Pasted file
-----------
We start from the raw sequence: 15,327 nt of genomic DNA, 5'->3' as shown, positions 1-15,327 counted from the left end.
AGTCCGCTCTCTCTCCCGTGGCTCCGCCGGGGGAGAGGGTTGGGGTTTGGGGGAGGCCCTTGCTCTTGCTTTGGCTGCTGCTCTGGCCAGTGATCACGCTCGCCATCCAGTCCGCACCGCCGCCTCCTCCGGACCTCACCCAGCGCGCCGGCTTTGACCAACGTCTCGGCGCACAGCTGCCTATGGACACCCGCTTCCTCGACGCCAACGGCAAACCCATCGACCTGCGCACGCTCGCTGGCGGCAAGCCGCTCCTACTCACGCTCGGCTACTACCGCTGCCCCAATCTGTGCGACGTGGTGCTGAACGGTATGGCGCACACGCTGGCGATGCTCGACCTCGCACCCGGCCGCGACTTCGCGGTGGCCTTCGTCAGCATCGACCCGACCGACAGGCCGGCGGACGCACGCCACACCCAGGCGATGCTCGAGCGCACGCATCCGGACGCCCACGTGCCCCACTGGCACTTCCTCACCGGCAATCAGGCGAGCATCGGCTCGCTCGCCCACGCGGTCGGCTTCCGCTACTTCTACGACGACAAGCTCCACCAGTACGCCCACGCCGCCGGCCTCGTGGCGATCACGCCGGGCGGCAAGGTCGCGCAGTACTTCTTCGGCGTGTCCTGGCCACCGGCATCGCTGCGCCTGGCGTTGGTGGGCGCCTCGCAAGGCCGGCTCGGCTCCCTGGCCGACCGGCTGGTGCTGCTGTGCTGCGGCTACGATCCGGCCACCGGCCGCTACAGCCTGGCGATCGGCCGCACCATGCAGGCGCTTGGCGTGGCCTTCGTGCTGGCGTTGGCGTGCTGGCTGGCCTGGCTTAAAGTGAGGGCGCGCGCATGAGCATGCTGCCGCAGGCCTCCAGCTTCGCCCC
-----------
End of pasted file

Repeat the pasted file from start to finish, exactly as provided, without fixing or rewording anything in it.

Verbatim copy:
We start from the raw sequence: 15,327 nt of genomic DNA, 5'->3' as shown, positions 1-15,327 counted from the left end.
AGTCCGCTCTCTCTCCCGTGGCTCCGCCGGGGGAGAGGGTTGGGGTTTGGGGGAGGCCCTTGCTCTTGCTTTGGCTGCTGCTCTGGCCAGTGATCACGCTCGCCATCCAGTCCGCACCGCCGCCTCCTCCGGACCTCACCCAGCGCGCCGGCTTTGACCAACGTCTCGGCGCACAGCTGCCTATGGACACCCGCTTCCTCGACGCCAACGGCAAACCCATCGACCTGCGCACGCTCGCTGGCGGCAAGCCGCTCCTACTCACGCTCGGCTACTACCGCTGCCCCAATCTGTGCGACGTGGTGCTGAACGGTATGGCGCACACGCTGGCGATGCTCGACCTCGCACCCGGCCGCGACTTCGCGGTGGCCTTCGTCAGCATCGACCCGACCGACAGGCCGGCGGACGCACGCCACACCCAGGCGATGCTCGAGCGCACGCATCCGGACGCCCACGTGCCCCACTGGCACTTCCTCACCGGCAATCAGGCGAGCATCGGCTCGCTCGCCCACGCGGTCGGCTTCCGCTACTTCTACGACGACAAGCTCCACCAGTACGCCCACGCCGCCGGCCTCGTGGCGATCACGCCGGGCGGCAAGGTCGCGCAGTACTTCTTCGGCGTGTCCTGGCCACCGGCATCGCTGCGCCTGGCGTTGGTGGGCGCCTCGCAAGGCCGGCTCGGCTCCCTGGCCGACCGGCTGGTGCTGCTGTGCTGCGGCTACGATCCGGCCACCGGCCGCTACAGCCTGGCGATCGGCCGCACCATGCAGGCGCTTGGCGTGGCCTTCGTGCTGGCGTTGGCGTGCTGGCTGGCCTGGCTTAAAGTGAGGGCGCGCGCATGAGCATGCTGCCGCAGGCCTCCAGCTTCGCCCC